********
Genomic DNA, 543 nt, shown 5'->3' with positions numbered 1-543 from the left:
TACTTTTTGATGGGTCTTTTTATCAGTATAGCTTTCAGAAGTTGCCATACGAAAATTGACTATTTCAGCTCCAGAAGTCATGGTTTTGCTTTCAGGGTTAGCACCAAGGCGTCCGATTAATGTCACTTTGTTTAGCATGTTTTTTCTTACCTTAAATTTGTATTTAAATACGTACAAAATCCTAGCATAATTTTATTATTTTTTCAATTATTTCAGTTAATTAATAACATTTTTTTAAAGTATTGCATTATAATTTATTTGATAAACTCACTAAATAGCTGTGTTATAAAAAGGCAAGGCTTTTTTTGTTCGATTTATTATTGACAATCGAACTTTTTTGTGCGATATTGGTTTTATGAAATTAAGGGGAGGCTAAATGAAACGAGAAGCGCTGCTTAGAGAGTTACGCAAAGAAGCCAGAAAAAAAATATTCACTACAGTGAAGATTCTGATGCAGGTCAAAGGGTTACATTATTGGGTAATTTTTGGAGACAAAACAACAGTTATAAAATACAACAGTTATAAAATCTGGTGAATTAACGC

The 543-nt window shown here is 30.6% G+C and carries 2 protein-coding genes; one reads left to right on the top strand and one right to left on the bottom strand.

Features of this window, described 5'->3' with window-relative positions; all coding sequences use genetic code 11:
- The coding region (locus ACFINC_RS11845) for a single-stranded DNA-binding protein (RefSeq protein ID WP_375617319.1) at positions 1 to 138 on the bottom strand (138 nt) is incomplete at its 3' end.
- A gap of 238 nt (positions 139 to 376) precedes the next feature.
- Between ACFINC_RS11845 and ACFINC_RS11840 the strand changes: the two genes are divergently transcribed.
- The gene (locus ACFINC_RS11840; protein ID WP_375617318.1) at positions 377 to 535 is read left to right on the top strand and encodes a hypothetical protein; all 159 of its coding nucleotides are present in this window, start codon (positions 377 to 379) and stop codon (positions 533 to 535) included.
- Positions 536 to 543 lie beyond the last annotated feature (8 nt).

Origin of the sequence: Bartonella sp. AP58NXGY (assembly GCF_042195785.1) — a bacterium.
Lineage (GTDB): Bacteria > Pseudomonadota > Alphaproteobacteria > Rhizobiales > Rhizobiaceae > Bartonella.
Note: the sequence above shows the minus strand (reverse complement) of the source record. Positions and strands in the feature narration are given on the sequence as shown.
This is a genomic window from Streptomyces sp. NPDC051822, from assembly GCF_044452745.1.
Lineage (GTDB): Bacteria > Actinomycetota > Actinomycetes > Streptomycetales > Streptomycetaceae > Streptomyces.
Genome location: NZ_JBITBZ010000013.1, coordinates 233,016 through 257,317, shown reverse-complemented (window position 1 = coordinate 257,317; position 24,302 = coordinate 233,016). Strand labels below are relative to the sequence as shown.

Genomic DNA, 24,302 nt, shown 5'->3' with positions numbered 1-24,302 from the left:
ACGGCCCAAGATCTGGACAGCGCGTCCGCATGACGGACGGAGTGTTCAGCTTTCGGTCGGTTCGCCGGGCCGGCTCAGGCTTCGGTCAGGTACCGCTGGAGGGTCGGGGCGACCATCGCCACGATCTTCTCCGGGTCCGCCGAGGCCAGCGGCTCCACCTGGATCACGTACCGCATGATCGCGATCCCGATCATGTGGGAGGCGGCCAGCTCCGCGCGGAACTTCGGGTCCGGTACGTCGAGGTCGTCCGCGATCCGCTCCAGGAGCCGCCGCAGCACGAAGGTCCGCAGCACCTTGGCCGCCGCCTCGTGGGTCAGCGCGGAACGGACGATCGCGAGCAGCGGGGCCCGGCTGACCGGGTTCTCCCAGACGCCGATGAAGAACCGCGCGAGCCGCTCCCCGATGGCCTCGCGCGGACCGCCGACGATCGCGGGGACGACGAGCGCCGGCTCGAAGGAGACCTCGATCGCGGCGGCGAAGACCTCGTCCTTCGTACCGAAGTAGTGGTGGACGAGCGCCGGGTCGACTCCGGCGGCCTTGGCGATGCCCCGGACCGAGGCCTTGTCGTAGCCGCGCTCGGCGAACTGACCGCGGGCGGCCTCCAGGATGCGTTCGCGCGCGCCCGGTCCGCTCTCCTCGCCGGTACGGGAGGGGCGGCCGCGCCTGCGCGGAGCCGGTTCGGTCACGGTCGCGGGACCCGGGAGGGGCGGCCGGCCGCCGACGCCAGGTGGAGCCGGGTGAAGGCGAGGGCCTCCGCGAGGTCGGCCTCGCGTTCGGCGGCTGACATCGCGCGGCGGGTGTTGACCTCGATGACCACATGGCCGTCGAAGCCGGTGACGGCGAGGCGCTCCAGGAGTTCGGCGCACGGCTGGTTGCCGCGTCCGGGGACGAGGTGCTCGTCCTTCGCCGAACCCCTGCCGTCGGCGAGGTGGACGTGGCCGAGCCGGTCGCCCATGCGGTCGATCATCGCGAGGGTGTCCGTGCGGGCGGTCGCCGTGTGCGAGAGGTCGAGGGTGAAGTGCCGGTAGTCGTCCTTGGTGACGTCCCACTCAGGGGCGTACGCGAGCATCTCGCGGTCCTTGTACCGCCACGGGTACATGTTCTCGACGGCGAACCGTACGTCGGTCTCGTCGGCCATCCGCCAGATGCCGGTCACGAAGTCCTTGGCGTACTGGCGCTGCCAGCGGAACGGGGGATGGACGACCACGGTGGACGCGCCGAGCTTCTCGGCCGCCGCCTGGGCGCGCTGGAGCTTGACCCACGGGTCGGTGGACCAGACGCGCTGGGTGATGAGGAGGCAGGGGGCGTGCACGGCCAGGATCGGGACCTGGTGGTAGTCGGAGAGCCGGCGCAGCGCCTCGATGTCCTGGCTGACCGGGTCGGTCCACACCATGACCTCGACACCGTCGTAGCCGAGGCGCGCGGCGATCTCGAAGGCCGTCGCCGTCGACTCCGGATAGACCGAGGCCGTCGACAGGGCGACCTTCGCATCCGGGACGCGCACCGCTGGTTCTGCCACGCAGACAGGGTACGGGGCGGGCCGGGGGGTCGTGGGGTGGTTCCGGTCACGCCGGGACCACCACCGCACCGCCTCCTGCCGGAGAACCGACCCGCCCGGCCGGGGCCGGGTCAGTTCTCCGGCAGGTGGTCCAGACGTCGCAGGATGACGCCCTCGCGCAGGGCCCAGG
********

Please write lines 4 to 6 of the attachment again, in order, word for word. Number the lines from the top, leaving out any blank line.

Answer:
Features of this window, described 5'->3' with window-relative positions; all coding sequences use genetic code 11:
- The coding region (locus ACFINC_RS11845) for a single-stranded DNA-binding protein (RefSeq protein ID WP_375617319.1) at positions 1 to 138 on the bottom strand (138 nt) is incomplete at its 3' end.
- A gap of 238 nt (positions 139 to 376) precedes the next feature.